PETERSON AIR FORCE BASE, Colo. -- Col. John Shaw, 21st Space Wing commander, and Chief Master Sgt. Richard Redman, 21st Space Wing command chief, dripped sweat for an hour May 5 during an introduction to fire training here.

The training was comprised of the unofficial firefighter physical training test and a confidence burn reaching 500 degrees. The test is typically accomplished at least semiannually by fire protection technicians with the 21st Civil Engineer Squadron.

"The test is a typical ground fire operation tied into one physical endurance test," said Chief Master Sgt. Mark Crowe, 21st Civil Engineer Squadron fire chief. "We want our leadership to see our physical requirements, gear requirements and to get an overall feel for what our guys go through."

With more than 60 pounds of gear on, the test is designed to push participants to their limits both physically and mentally. Typically, the test is run in teams of two and for safety purposes the commander and command chief were teamed up with experienced firefighters. After receiving a brief tutorial on how to work their equipment, the commander and command chief faced the test held at the fire department's burn pit near the north end of the flight line.

The first portion is mainly physical. The commander and command chief were required to carry more than 40 pounds of hose up five flights of stairs, where they pulled another hose on a line to the top. Once complete, they were required to lower the hose and carry the other hose to the bottom. Afterward, the team worked on an apparatus that simulates cutting holes in a rooftop, hitting a heavy block with a sledgehammer.

At about two to three minutes into the test, they were out of breath, sweating heavily and were slightly disoriented; similar to how a firefighter would feel before they actually enter a burning building.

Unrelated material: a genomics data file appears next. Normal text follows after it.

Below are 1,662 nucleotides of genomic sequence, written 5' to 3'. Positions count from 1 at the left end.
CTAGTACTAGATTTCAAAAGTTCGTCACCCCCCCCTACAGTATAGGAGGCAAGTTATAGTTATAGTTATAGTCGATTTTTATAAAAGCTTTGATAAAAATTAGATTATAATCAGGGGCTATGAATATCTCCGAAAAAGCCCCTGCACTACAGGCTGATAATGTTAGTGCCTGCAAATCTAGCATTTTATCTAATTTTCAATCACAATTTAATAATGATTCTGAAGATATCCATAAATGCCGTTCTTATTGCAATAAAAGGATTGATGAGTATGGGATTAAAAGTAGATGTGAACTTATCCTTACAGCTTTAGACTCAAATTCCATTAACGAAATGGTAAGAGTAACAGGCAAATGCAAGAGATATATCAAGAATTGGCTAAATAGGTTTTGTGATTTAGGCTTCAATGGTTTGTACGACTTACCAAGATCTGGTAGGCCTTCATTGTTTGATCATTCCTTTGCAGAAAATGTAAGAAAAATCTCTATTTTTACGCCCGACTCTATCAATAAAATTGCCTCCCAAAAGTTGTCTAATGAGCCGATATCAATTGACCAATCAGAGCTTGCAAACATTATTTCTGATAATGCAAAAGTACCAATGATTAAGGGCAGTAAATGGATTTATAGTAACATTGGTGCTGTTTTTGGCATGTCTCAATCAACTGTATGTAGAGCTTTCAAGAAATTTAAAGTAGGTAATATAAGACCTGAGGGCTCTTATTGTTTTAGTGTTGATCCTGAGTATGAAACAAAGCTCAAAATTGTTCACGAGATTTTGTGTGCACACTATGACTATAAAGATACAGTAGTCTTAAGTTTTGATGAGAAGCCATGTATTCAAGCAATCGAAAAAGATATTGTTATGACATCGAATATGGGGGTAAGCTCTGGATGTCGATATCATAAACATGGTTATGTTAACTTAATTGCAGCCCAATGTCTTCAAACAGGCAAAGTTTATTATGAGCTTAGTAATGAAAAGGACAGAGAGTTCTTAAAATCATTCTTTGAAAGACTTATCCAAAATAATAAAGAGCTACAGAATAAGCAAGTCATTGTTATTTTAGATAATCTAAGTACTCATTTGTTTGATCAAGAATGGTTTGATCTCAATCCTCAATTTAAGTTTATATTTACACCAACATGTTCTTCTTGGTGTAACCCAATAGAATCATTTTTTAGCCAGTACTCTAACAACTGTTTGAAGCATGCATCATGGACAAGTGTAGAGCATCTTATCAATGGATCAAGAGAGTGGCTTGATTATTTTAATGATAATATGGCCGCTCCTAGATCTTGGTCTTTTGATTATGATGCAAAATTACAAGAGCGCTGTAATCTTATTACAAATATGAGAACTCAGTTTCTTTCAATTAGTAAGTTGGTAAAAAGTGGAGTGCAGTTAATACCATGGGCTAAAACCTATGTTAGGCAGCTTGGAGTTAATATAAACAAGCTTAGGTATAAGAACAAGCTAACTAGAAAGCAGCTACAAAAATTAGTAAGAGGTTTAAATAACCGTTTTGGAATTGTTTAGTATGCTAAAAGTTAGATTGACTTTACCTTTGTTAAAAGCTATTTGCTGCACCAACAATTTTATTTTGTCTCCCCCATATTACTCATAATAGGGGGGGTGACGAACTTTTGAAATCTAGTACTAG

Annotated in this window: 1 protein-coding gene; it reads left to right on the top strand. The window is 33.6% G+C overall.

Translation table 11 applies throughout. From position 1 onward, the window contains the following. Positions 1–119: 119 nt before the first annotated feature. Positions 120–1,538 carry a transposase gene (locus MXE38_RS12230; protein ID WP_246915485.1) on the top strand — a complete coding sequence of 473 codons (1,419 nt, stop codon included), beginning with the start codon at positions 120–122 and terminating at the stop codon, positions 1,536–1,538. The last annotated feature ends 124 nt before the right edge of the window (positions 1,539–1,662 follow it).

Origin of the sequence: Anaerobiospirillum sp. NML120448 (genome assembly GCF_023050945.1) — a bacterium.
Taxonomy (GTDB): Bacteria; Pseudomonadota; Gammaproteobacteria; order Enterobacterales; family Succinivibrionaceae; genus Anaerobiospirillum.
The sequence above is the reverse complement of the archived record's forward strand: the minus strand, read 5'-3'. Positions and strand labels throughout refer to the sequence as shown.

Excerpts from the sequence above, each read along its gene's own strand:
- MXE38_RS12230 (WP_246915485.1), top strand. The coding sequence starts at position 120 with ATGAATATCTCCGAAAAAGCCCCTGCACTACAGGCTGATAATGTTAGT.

During an actual emergency, time is of the essence. Getting a hose in position and ventilating a rooftop puts strain on the body, but it's just the beginning of a rescue attempt, added Crowe. While the first component of the test pushed physical fitness levels, the next component tested cognitive abilities under stress and muscle fatigue.

After ventilating the roof, they climbed into a dark and smoky building. They found their way through the building, made an exit and dragged a heavy dummy simulating a person 25 yards to safety. Immediately after, they dragged another hose along the ground for about 20 yards. At this point in the test, even the most physically fit firefighters are fatigued.

About seven to eight minutes into the test, the last portion is designed to test a firefighter's ability to put out a fire while being completely exhausted. With sweat dripping down their masks and having a hard time controlling their breathing, both the commander and command chief successfully dragged a hose and sprayed water on two small targets simulating putting water on the source of the fire.

After finishing the test, it was obvious Shaw and Redman were thoroughly exhausted, but both were smiling.

"They definitely enjoyed the test, but it was mainly about spending time with our fire protection teams," said Crowe. "We always enjoy doing it; it gives us a chance to practice our skills and test ourselves physically and mentally."

"It was great getting out with the fire teams and seeing how hard they work," said Shaw. "The physical and mental toughness of a firefighter comes through hard work and determination and we got to experience a small piece of what it takes to be excellent at their job."